Wednesday, April 15, 2009

Breaking the Back of Unconstitutional Rate-of-Development Ordinances in the Florida Keys

Enacted in 1992 as a "hurricane evacuation infrastructure deficiency" moratorium -- that would expire in 2002 -- every local government in the Florida Keys now has a permanent Rate-of-Development (ROD) ordinance. And those same governments have stalled, and openly opposed, the infrastructure improvements that were going to be completed by 2002. Of course, the got-miners oppose any and all infrastructure improvements, and the local governments gladly appease them. The hurricane evacuation rationale has morphed into a sewer infrastructure deficiency, a save-the-trees program, and an endangered species program, protecting endangered rats, snakes, Playboy bunny, and midget Virginia white-tailed deer (imported in the 1800's as food).

At some point these ROD ordinances must be unconstitutional as violative of Substantive Due Process. Recently, in Zuckerman v. Town of Hadley, 813 N.E. 2d 843 (Mass. 2004), the Massachusetts Supreme Court held that a ROD ordinance -- in effect for 15 years -- was no longer constitutional. Just imagine -- the Town of Hadley had done nothing to cure the "infrastructure deficiency" its ROD ordinance was supposed to alleviate. But it sure reduced development and the got-miners were quite happy.

Sound familiar? Of course. It happens all over the United States, in areas thought to be desirable by the people who live there, as well as those who would like to live there -- and can buy land there but cannot get a building permit. Once someone manages to own their piece of paradise, their highest priority becomes preventing anyone else from doing so.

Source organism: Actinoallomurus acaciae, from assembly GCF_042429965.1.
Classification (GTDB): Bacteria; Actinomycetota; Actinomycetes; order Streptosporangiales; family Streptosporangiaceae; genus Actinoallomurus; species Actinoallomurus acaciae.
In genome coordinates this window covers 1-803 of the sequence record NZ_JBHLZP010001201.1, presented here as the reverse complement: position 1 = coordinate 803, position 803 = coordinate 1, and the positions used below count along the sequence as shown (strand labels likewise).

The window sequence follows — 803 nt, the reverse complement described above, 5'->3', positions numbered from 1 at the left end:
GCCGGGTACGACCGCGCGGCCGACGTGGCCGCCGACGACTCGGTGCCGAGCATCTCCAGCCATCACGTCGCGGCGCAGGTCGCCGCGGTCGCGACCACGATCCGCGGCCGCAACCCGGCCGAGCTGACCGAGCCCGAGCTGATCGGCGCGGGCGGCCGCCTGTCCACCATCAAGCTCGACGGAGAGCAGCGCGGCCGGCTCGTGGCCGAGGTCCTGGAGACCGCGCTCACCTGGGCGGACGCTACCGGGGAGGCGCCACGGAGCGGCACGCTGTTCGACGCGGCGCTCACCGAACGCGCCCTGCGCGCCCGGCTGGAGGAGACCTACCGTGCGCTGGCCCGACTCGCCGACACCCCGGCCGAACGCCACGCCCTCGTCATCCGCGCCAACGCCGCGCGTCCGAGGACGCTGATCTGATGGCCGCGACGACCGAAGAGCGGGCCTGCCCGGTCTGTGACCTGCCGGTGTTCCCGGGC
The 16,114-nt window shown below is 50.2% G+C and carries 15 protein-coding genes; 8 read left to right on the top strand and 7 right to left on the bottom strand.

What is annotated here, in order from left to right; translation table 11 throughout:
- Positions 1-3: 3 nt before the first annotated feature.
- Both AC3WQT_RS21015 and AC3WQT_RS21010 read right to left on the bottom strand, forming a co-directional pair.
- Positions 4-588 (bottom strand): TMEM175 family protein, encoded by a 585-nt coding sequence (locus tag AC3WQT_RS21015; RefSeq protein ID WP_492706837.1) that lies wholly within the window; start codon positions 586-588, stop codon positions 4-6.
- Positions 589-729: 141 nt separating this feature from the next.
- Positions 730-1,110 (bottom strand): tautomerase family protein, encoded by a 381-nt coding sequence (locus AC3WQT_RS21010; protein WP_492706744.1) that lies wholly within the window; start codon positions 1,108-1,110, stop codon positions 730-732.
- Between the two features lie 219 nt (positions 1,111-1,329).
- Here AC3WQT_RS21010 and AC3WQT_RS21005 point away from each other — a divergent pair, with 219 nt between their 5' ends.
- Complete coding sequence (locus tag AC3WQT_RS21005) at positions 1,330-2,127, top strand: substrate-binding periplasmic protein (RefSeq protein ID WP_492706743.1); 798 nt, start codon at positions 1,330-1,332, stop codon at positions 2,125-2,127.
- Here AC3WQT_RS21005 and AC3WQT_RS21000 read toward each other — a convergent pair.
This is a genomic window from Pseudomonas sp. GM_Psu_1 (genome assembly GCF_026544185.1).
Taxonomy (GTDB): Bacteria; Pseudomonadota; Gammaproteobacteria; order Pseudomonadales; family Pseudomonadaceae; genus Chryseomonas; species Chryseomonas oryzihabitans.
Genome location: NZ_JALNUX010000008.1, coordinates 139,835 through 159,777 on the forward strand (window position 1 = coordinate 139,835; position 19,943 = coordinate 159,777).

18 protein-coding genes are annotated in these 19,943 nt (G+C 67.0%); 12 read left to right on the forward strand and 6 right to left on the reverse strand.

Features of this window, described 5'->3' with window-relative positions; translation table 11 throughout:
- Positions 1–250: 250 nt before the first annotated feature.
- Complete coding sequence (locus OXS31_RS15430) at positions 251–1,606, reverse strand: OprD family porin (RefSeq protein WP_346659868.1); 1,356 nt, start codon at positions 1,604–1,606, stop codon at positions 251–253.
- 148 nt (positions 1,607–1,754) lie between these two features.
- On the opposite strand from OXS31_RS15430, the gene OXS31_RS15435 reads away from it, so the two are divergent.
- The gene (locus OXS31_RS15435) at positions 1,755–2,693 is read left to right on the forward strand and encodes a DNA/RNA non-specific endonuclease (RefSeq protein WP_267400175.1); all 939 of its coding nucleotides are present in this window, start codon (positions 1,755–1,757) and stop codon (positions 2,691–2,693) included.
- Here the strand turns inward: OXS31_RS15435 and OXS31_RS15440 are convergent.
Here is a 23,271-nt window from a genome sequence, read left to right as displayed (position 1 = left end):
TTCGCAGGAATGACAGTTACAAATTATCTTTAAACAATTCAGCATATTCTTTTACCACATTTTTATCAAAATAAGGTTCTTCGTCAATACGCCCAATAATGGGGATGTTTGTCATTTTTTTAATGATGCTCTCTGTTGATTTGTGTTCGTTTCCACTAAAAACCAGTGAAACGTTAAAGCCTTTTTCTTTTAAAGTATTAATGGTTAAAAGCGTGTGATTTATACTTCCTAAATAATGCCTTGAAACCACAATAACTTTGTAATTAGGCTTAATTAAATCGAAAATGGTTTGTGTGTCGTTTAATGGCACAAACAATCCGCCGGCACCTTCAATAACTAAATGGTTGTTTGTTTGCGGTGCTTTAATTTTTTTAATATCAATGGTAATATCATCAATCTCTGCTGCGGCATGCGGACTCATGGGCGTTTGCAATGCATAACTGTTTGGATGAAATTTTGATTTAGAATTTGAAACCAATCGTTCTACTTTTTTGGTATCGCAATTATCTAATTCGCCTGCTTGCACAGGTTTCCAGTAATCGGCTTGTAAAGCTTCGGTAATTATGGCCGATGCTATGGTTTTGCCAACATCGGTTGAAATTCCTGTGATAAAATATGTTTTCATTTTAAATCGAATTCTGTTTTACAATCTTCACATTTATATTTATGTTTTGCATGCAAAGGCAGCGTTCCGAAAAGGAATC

For an excellent analysis of the problem, see William A. Fischel's "The Homevoter Hypothesis: How Home Values Influence Local Government Taxation, School Finance, and Land Use Policies," Harvard Univ. Press (2001). The author is an economics professor at Dartmouth College, who previously published "Regulatory Takings: Law, Economics, and Politics," Harvard Univ. Press (1995).

Last year we filed two lawsuits challenging Florida Keys' ROD ordinances. The first one, Lightner et al. vs. Monroe County & the State of Florida, involves over 1,200 parcels of land on Big Pine and No Name Keys. The other, Evanoffs vs. the Village of Islamorada, targets that town's ROD ordinances. In the latter, the Circuit Court has agreed that the Complaint states a cause of action, and has asked the parties to schedule a trial at the earliest available opportunity. It would appear that we are on the right track.

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